Entertainment Arts Guilty finds in Brett Whiteley fraud

Guilty finds in Brett Whiteley fraud

Brett Whiteley fake paintings
The fake paintings were based around Whiteley's Lavender Bay series. ABC
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Two Melbourne men faked paintings by artist Brett Whiteley and sold them for millions.

Art restorer Mohamed Aman Siddique and dealer Peter Gant were found guilty by a jury on Thursday on charges of obtaining and attempting to obtain financial advantage by deception by selling fake Whiteley paintings.

At the centre of the four-week Victorian Supreme Court trial were two Lavender Bay paintings, and a third painting, Through the Window.

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Siddique was accused of creating the fake paintings at a studio in Collingwood.

Sydney Swans chairman Andrew Pridham bought Blue Lavender Bay for $2.5 million, while Orange Lavender Bay sold for $1.1 million.

The third painting was set to be sold for $950,000.

At trial, Brett Whiteley’s former wife testified she knew there was something wrong with the paintings as soon as she saw them.

But Wendy Whiteley didn’t quite know how to tell the Sydney Swans chairman her suspicions.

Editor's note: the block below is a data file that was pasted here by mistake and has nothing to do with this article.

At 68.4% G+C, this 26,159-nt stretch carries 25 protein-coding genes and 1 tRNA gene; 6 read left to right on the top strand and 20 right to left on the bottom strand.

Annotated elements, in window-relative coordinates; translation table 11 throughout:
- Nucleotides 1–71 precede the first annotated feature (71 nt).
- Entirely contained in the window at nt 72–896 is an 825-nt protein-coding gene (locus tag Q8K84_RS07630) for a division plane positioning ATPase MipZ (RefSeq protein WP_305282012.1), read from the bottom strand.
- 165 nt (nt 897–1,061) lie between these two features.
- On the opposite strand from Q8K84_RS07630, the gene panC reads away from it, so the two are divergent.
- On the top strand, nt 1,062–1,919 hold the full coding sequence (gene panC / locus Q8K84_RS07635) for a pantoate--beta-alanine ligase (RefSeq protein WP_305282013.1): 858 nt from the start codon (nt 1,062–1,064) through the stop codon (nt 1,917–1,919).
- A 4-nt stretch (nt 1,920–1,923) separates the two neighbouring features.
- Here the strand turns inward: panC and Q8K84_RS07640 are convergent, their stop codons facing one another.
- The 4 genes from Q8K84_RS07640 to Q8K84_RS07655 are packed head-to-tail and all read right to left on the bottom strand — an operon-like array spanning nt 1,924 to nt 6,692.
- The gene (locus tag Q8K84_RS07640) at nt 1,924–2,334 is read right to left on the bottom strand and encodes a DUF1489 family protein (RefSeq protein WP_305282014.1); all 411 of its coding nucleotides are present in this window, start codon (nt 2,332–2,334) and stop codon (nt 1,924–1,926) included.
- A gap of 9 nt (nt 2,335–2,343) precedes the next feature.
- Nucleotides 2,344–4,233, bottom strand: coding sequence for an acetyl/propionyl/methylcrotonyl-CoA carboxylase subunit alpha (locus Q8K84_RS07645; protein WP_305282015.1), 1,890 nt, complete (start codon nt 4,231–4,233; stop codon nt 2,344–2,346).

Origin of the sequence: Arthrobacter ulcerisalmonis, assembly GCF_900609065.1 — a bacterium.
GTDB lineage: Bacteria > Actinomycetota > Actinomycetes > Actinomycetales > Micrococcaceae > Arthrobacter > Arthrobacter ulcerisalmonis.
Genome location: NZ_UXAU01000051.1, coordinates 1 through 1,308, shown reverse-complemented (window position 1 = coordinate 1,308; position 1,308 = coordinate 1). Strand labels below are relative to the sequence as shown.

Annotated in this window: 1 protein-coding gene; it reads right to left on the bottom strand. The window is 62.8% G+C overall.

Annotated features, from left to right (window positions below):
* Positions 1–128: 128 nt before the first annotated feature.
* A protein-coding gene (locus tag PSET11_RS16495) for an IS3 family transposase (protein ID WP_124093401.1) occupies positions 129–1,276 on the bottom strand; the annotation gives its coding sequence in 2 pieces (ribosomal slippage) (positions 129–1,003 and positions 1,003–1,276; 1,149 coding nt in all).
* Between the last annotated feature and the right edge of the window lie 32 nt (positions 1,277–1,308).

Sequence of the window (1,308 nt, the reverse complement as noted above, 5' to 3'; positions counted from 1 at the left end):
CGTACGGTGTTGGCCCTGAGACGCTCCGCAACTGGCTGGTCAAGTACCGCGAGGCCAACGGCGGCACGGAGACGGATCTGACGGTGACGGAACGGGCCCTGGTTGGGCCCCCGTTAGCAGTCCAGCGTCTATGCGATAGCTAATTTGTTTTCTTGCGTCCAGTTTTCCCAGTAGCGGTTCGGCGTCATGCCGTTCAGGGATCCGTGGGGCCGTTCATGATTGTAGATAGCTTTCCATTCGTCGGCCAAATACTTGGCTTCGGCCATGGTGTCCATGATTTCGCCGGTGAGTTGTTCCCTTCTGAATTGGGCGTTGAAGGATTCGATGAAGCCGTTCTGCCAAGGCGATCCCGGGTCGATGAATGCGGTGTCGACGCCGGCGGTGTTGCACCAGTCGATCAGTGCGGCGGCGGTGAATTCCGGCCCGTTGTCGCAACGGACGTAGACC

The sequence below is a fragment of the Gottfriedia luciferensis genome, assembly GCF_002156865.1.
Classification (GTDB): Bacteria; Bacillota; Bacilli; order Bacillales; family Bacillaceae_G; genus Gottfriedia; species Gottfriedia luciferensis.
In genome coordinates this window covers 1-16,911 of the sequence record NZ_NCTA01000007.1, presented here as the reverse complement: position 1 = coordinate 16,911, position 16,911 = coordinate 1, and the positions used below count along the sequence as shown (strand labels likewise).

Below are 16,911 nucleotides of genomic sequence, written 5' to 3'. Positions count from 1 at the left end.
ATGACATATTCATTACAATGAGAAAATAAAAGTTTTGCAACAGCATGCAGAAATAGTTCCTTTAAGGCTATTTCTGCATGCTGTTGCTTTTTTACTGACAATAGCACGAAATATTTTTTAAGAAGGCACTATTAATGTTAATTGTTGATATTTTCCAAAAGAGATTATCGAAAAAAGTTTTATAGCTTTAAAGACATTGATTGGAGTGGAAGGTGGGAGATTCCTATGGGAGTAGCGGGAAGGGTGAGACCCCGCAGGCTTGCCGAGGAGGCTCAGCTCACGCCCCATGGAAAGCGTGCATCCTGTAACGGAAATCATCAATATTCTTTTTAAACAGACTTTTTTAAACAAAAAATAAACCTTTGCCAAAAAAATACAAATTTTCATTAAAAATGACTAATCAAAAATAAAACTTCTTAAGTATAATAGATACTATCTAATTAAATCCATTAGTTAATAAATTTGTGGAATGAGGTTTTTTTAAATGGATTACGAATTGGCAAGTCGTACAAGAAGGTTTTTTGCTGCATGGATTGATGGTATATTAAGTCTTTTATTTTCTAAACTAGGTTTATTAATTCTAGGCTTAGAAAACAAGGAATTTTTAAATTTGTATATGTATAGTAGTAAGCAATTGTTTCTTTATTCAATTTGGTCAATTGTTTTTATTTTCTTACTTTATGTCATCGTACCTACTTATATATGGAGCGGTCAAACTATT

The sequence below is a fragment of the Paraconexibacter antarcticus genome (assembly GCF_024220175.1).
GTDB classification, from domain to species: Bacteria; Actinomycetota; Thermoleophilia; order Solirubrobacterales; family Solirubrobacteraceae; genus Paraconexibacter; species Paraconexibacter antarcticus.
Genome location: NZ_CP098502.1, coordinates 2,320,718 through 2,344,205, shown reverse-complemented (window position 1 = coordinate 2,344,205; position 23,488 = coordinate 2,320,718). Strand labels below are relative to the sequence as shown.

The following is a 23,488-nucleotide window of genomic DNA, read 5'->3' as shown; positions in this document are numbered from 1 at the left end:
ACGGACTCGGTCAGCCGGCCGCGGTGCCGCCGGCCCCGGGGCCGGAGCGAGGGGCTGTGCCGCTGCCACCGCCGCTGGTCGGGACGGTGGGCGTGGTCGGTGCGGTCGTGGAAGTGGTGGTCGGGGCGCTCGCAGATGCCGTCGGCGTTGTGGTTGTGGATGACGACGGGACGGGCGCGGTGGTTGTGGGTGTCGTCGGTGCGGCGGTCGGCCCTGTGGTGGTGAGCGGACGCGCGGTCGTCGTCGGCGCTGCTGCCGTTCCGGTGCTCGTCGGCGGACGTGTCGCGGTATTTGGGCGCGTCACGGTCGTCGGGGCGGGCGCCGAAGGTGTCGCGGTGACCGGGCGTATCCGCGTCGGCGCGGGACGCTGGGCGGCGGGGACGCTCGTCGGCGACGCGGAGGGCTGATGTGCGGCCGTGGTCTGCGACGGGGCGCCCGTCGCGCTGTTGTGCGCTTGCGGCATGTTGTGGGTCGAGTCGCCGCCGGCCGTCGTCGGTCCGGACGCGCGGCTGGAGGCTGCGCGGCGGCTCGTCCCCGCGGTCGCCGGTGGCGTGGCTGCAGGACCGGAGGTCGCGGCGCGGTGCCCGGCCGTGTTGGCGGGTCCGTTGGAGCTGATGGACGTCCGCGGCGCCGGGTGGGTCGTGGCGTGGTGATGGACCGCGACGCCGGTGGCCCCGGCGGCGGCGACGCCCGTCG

The large Blue Lavender painting was the first thing she saw as she walked into his multi million-dollar Mosman home in April 2008.

She thought to herself “it’s not right” but didn’t say anything to Mr Pridham.

“It’s a big deal to tell someone ‘you’ve got a huge fake on the wall’,” Ms Whiteley told the court on April 22.

Ms Whiteley said the Blue and Orange Lavender Bay paintings are inconsistent with her former husband’s work.

She said there were telling signs that Orange Lavender Bay, which she was invited to inspect in 2009, was not painted by her former husband.

“The lack of spontaneity, the lack of wit, the lack of spirit – the lack of everything,” Ms Whiteley said.

“It looked as though as though it had been traced and knitted together badly.”

The men, who have been on bail since they were charged in 2014, will remain on bail until they are sentenced in June.


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